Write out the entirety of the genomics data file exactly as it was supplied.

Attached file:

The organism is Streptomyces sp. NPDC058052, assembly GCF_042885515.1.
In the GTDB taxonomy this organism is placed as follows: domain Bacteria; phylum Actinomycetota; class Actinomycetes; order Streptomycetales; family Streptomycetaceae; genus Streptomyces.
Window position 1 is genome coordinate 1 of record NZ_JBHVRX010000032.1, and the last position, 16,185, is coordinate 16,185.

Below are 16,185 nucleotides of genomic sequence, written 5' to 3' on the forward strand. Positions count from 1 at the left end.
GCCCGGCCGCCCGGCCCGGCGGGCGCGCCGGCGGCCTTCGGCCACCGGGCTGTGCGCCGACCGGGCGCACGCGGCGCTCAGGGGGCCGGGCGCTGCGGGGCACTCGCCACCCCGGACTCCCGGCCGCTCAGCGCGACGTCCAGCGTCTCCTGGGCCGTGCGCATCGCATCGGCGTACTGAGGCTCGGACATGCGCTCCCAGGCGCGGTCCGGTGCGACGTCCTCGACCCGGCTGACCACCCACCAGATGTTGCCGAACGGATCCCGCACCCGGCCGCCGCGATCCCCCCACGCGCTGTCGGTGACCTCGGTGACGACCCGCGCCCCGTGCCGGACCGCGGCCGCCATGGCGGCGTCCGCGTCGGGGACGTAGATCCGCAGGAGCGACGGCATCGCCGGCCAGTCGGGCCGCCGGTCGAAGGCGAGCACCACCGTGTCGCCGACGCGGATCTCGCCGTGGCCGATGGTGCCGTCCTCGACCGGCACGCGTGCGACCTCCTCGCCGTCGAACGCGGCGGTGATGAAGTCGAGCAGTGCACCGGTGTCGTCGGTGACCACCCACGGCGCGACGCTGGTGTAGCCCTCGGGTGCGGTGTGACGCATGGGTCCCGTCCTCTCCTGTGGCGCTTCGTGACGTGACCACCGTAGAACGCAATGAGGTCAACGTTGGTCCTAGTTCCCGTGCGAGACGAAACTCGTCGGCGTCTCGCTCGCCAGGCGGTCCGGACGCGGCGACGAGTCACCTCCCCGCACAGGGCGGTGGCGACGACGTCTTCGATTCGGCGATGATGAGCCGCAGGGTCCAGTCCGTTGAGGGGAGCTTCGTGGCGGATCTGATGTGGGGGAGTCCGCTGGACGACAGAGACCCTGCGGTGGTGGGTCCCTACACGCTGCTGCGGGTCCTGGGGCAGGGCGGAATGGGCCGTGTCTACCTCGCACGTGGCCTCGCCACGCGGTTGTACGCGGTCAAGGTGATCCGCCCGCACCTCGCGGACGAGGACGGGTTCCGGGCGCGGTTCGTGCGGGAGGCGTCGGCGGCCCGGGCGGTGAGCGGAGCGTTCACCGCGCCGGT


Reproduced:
The organism is Streptomyces sp. NPDC058052, assembly GCF_042885515.1.
In the GTDB taxonomy this organism is placed as follows: domain Bacteria; phylum Actinomycetota; class Actinomycetes; order Streptomycetales; family Streptomycetaceae; genus Streptomyces.
Window position 1 is genome coordinate 1 of record NZ_JBHVRX010000032.1, and the last position, 16,185, is coordinate 16,185.

Below are 16,185 nucleotides of genomic sequence, written 5' to 3' on the forward strand. Positions count from 1 at the left end.
GCCCGGCCGCCCGGCCCGGCGGGCGCGCCGGCGGCCTTCGGCCACCGGGCTGTGCGCCGACCGGGCGCACGCGGCGCTCAGGGGGCCGGGCGCTGCGGGGCACTCGCCACCCCGGACTCCCGGCCGCTCAGCGCGACGTCCAGCGTCTCCTGGGCCGTGCGCATCGCATCGGCGTACTGAGGCTCGGACATGCGCTCCCAGGCGCGGTCCGGTGCGACGTCCTCGACCCGGCTGACCACCCACCAGATGTTGCCGAACGGATCCCGCACCCGGCCGCCGCGATCCCCCCACGCGCTGTCGGTGACCTCGGTGACGACCCGCGCCCCGTGCCGGACCGCGGCCGCCATGGCGGCGTCCGCGTCGGGGACGTAGATCCGCAGGAGCGACGGCATCGCCGGCCAGTCGGGCCGCCGGTCGAAGGCGAGCACCACCGTGTCGCCGACGCGGATCTCGCCGTGGCCGATGGTGCCGTCCTCGACCGGCACGCGTGCGACCTCCTCGCCGTCGAACGCGGCGGTGATGAAGTCGAGCAGTGCACCGGTGTCGTCGGTGACCACCCACGGCGCGACGCTGGTGTAGCCCTCGGGTGCGGTGTGACGCATGGGTCCCGTCCTCTCCTGTGGCGCTTCGTGACGTGACCACCGTAGAACGCAATGAGGTCAACGTTGGTCCTAGTTCCCGTGCGAGACGAAACTCGTCGGCGTCTCGCTCGCCAGGCGGTCCGGACGCGGCGACGAGTCACCTCCCCGCACAGGGCGGTGGCGACGACGTCTTCGATTCGGCGATGATGAGCCGCAGGGTCCAGTCCGTTGAGGGGAGCTTCGTGGCGGATCTGATGTGGGGGAGTCCGCTGGACGACAGAGACCCTGCGGTGGTGGGTCCCTACACGCTGCTGCGGGTCCTGGGGCAGGGCGGAATGGGCCGTGTCTACCTCGCACGTGGCCTCGCCACGCGGTTGTACGCGGTCAAGGTGATCCGCCCGCACCTCGCGGACGAGGACGGGTTCCGGGCGCGGTTCGTGCGGGAGGCGTCGGCGGCCCGGGCGGTGAGCGGAGCGTTCACCGCGCCGGT